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    This is why we should be looking at finding and chasing rocks in space rather then rocks on the moon and mars. all it will take is one good size rock. we are spending billions in Iraq, billions in space yet we pretend there is no threat. we will get hit again its just a matter of time. a Earth protection program to me would be a better investment then sending someone to mars only to come back with a bag full of rocks and a report that they didnt find no life.
     
  11. Mr. Anderson thread starter Moderator emeritus

    Mr. Anderson

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    #11
    the doomsday asteroid/comet is an issue - and there are many theories on how to prevent it - but its one of those things that until we need it, there won't be any funding for it.

    And when we realize we need it, it will most likely be too late. We just have to hope that the time scales here that we're dealing with will make the 'big event' happen a few millennia from now when we'll be able to more adequately deal with it.

    D
     
  12. jayscheuerle macrumors 68020

    jayscheuerle

    #12
    If you want to worry about something closer to home, consider that Yellowstone park is built upon a 120 mile wide volcano (caldera) that explodes roughly every 600,000 years and would immediately wipe out everything within 1000 miles of it as well as cause climactic shifts across the entire earth for years. The last eruption was roughly 650,000 years ago.

    Boom, boom, boom...
     
  13. Dont Hurt Me macrumors 603

    Dont Hurt Me

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    once we need it it will be to late, a ounce of prevention is worth a pound of cure? i would say that nasa should start working on a real machine and then practice pushing some rocks into the sun. get a good working machine. right now the human race has two big threats. ourselves destroying each other and a big fat rock with the planet Earths name on it.
     
  14. jayscheuerle macrumors 68020

    jayscheuerle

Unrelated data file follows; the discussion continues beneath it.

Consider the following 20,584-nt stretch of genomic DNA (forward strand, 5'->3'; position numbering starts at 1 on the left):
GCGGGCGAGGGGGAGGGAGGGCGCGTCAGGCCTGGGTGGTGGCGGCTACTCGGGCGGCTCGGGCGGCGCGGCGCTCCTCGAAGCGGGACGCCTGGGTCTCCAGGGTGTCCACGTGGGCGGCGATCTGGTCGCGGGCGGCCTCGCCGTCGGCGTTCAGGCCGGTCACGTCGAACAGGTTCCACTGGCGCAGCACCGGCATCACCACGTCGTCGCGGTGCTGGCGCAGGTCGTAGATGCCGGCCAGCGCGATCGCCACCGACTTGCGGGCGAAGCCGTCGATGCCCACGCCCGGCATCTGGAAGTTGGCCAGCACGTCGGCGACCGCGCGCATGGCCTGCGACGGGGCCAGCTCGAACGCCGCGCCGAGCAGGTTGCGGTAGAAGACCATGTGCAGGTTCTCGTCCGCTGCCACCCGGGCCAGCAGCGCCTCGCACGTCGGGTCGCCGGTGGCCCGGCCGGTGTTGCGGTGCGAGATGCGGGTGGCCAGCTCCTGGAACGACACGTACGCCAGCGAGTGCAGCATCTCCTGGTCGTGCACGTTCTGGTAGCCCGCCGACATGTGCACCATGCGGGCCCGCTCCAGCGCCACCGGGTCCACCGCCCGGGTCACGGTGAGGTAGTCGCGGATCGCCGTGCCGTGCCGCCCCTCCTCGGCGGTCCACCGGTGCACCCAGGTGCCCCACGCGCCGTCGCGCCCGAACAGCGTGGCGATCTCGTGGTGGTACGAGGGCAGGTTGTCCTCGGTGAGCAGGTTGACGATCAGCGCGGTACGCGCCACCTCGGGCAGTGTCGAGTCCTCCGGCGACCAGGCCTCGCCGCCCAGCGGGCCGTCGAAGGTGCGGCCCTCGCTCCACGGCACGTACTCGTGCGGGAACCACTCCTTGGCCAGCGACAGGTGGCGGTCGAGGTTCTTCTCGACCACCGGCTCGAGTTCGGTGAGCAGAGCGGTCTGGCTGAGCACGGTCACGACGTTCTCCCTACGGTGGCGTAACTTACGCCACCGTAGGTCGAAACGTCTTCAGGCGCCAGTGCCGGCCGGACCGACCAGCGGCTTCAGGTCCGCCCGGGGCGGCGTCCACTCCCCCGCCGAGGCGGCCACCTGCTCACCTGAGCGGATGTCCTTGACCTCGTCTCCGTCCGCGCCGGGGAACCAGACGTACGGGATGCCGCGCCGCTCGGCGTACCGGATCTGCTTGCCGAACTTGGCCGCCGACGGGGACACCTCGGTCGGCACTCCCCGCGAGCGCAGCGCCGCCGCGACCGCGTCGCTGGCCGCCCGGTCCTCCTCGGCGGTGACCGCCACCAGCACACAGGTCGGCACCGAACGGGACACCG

#14
    How would you literally move a mountain? A modified RAM truck? Do you think 1000 Saturn V rockets strapped together would even budge a 6 mile wide chunk of rock?

    You have an infinitely larger chance of getting shot by a stray bullet, hit by lightening, run over by a truck and gored by a bull (probably at the same time) then you would being killed by an asteroid hit. If you're seriously worrying about this, you should visit a therapist for anxiety problems. Besides, if we get wiped out, maybe something cooler will come along... :cool:
     
  15. Dont Hurt Me macrumors 603

    Dont Hurt Me

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    this is why they should be working on it. it is a big problem and the best thing they could do is to detect these things early. perhaps keeping hubble and using it for detection if possible might be good. dont just throw it away. lets use it. Hubble has been to great to science to simply let it burn up.
     
  16. Mr. Anderson thread starter Moderator emeritus

    Mr. Anderson

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    #16
    Strange I just saw a Discovery Channel show on this - shooting nukes at the thing don't work very well *unless* you blow the thing up next to it a decent distance, early enough that it changes its Velocity Vector by about 1 m/s - that's all and you can totally alter the orbit of the asteroid.

    Also using a solar furnace like device (looks like a very large mirrored parachute) to focus a highly concentrated beam of solar energy on the surface of the asteroid - you change its mass and change its Velocity by burning off the surface - this requires a lot of time (years) to work. But its doable - we just haven't done it.

    As for 'testing' - if we do this and alter the path of a asteroid incorrectly, what's to prevent us from making actually hit the Earth? Regardless, we probably should, its just a matter of getting some funding.

    D
     
  17. Dont Hurt Me macrumors 603

    Dont Hurt Me

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    This just shows how Nasa is so blind by politics of who ever is in charge this 4 years. we just saw what that comet did to jupiter. one of those chunks explosions was the size of the Earth. Im glad that senator from MD is on Nasa's case for throwing away the hubble. and something that bothers me was the Nasa administrators comment that it was to risky to save the Hubble? what the ... going in space is risky you darn beauracratic political bean counter. Lets stop putting our heads in the sand and aknowledge this threat. Hubble can be used for a lot of things but the most important thing could be saving our planet from destruction.